5] Drink lots of "Draft" formula

While you wait for that Alpha trial to begin, it is important to remember that you may never be selected. You cannot pin all your hopes on the Alpha trial. But don't fret, because even if an established Alpha does not select you, there is still hope.

Scientists in Oklahoma City have shown incredible results when drinking lots of draft formula. By stockpiling formula in a good "draft" year, these scientists produced incredible results on manufacturing their own Alpha. In fact, they were so successful that they produced three alphas. Of course, considering Alpha's cost, they had to put one up for adoption on the Alpha list, eventually benefitting a patient suffering in Houston.

There are some quacks out there that believe you can drink draft formula that another franchise just purchased a year or two ago, thinking that they didn't know what they had and simply didn't want it to sit on the shelf considering the street value of the stuff. Yet that might prove to be fools gold simply due to the fact that draft formula tends to have an expiration date and can go bad sitting there unused.

Some draft formula connoisseurs feel that the best year's to buy formula might be 2014, a year where the crop is yielding an abundance of inventory with an opulent and refined flavor. But if you are in desperate need of formula right now you should at least consider a selection in the 2013 year, which is yielding an assortment of complex and earthy lots with a hint of oakiness.

6] Quarantine and Clean

Once you have committed to your health plan, applied for an Alpha trial, rid yourself of the Beasles and Browns, and bought yourself some draft formula, it is time to clean house in order to ensure that you do not re-infect yourself down the road.

This means breaking out the hazmat suits and getting rid of all of the little bugs that might carry this disease. The most prominent culprits are the Babby's, Blanks and Gentry's. Now of course, Dr. Feldman never advocates violence or death, and loves all animals, so re-location is the order of the day. Simply tell these bugs that they need to locate another domicile to work their magic.

Once these bugs are let go, find some replacement bugs [bugs can be beneficial to the ecosystem] to run the joint.

So in summary, Dr. Feldman's prescription is to:

  • Suck it up and finally rebuild by any means necessary [meaning everyone on this team is dispensable]
  • Find a way to rid yourself of Michael Beasley and his contract by any means.
  • Let Shannon Brown walk or try to extract something from another team at the deadline.
  • Start recruiting top level Alpha players that will be coming on the market , even if nobody thinks they would come here. Make a hard push and sell this city and the franchise to these guys and make it known that we will treat them like gold. It shouldn't be that hard to sell Phoenix to NBA players.
  • Be willing to move everyone on the team and start acquiring draft picks, especially 2014 picks. Having multiple picks in this and next year's drafts will pay HUGE dividends in 3-4 years. We are going to suck bad no matter what we do before then anyway.
Poll
Which affliction do you suffer from most?

  79 votes | Results

Sun_poster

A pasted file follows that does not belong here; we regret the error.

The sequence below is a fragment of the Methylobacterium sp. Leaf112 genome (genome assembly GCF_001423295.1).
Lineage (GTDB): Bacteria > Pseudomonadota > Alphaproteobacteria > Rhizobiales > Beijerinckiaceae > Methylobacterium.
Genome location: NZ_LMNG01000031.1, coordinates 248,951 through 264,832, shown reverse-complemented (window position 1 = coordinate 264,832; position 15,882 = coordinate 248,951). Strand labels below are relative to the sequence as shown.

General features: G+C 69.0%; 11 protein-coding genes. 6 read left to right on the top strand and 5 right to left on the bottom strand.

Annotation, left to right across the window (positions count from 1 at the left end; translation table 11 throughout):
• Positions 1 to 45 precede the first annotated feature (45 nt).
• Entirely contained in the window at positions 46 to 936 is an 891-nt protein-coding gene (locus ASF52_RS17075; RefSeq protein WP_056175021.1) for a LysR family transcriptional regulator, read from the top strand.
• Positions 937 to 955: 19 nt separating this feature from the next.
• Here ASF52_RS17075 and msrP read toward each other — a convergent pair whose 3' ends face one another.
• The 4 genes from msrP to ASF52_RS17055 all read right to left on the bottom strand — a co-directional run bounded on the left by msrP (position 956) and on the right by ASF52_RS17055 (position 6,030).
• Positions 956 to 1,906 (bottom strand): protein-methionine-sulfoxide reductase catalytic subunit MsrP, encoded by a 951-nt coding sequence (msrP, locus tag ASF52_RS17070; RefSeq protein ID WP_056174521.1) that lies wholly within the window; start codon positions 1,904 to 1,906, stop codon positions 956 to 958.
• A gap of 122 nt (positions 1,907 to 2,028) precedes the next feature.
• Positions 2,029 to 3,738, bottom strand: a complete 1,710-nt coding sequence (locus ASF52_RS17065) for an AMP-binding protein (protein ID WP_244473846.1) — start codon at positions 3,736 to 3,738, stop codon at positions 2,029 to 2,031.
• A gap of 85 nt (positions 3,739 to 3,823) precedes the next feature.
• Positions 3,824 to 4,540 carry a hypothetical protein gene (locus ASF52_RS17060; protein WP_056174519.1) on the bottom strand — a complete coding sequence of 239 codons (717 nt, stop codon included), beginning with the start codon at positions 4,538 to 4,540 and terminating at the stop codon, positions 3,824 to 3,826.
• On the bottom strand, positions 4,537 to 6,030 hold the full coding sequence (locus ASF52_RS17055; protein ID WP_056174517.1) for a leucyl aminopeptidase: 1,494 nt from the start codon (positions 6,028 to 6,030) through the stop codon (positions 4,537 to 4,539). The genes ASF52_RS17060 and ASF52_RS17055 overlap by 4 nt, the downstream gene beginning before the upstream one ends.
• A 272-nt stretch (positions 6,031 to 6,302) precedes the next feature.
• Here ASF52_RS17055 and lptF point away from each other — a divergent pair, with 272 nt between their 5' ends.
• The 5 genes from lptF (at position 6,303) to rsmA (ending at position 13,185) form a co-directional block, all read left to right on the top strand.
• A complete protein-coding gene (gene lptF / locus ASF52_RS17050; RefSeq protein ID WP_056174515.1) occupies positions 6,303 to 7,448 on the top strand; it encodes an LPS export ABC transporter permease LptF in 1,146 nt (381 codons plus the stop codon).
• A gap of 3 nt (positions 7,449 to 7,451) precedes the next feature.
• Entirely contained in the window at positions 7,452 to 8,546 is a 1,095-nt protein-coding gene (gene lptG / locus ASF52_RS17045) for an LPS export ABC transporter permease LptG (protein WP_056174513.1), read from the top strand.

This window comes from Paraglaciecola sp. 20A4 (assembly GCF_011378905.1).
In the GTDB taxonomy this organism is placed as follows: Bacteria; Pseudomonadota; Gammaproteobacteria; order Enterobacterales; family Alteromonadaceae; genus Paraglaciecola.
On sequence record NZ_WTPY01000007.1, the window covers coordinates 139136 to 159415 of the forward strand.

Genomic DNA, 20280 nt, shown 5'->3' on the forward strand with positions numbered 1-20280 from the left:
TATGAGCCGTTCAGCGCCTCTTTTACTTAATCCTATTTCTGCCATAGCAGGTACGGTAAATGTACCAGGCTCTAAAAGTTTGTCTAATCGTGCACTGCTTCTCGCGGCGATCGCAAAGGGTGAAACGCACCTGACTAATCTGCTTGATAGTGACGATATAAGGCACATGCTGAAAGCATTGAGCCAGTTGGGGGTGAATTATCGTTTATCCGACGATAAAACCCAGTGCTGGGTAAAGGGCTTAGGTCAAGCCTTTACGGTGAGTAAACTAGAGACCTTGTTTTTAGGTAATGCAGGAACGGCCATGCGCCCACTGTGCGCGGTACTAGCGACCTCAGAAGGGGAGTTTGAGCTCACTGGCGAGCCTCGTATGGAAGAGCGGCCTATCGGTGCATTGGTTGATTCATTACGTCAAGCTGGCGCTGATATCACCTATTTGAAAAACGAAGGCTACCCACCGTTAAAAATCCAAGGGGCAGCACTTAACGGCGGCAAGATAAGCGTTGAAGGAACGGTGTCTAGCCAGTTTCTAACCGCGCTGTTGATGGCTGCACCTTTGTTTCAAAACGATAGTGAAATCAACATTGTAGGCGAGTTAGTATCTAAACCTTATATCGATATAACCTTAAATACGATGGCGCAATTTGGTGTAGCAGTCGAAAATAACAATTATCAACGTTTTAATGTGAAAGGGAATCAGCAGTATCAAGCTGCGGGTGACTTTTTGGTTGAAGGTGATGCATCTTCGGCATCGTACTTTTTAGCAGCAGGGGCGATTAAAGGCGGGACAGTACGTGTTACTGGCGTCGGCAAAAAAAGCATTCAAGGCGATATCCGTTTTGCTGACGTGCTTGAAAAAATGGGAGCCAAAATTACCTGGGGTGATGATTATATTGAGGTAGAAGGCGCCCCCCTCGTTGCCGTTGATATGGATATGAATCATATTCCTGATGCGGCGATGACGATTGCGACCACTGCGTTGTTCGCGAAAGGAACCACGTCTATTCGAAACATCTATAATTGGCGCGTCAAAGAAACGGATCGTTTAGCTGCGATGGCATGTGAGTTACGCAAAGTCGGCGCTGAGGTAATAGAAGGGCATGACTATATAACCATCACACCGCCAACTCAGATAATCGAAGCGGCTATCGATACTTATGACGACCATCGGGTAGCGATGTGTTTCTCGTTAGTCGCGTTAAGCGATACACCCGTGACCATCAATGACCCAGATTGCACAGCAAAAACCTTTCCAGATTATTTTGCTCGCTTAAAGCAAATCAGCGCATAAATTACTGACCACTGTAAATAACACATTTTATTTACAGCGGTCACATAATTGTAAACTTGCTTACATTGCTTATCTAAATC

As we are all aware, the Sun generates energy through a process called the proton-proton chain reaction, where hydrogen is converted to helium by way of nuclear fusion. Larger stars use a process called the carbon-nitrogen-oxygen (CNO) cycle, but the goal of this process is also to convert hydrogen to helium. As a living being, I tend to think that nuclear fusion kicks ass. After all, we owe our lives to it. The nearly interminable nature of these reactions make the Sun a nifty long term (~10 billion years), live-providing energy source (if we could just figure out a way to make it work for us better than those crappy solar panels).

I could go into a tedious harangue on the intricacies of this subject matter, but I'm pretty sure most of you have already stopped reading, so I won't. This is supposed to be about basketball. I'll try to finish my analogy before I lose the rest of you. The Sun consists primarily of hydrogen (~73.5%), followed by helium (~25%) and several other lesser elements in very small percentages (~1.5%, though still massive amounts in the grand scheme of things considering the sun accounts for nearly 99.9% of the total mass in our Solar System). The Sun needs a huge contribution from one source, a lesser (though still vital) contribution from another source and small contributions from a number of other sources.

See where I'm going with this? The Sun is the Suns. The Suns are at the center of the collective fanbase's Solar System. Our Suns have no hydrogen. What happens to stars without hydrogen? They die.

Our Suns need a star, which is ironic since the Sun is a star; a star that needs a star. Maybe we could set up an interstellar dating service? So where are we going to find our hydrogen, do we really have any helium or are the Suns completely made up of lesser elements?

Analogy complete. Or not. You didn't think I'd abandon my theme yet, did you?

Star searching. How do franchise's mine stars? They draft them.

Lebron James - signed extension with team that drafted him, left in free agency after seven years

Kevin Durant - signed extension with team that drafted him, still with first team

Dwight Howard - signed extension with team that drafted him, was traded after eight years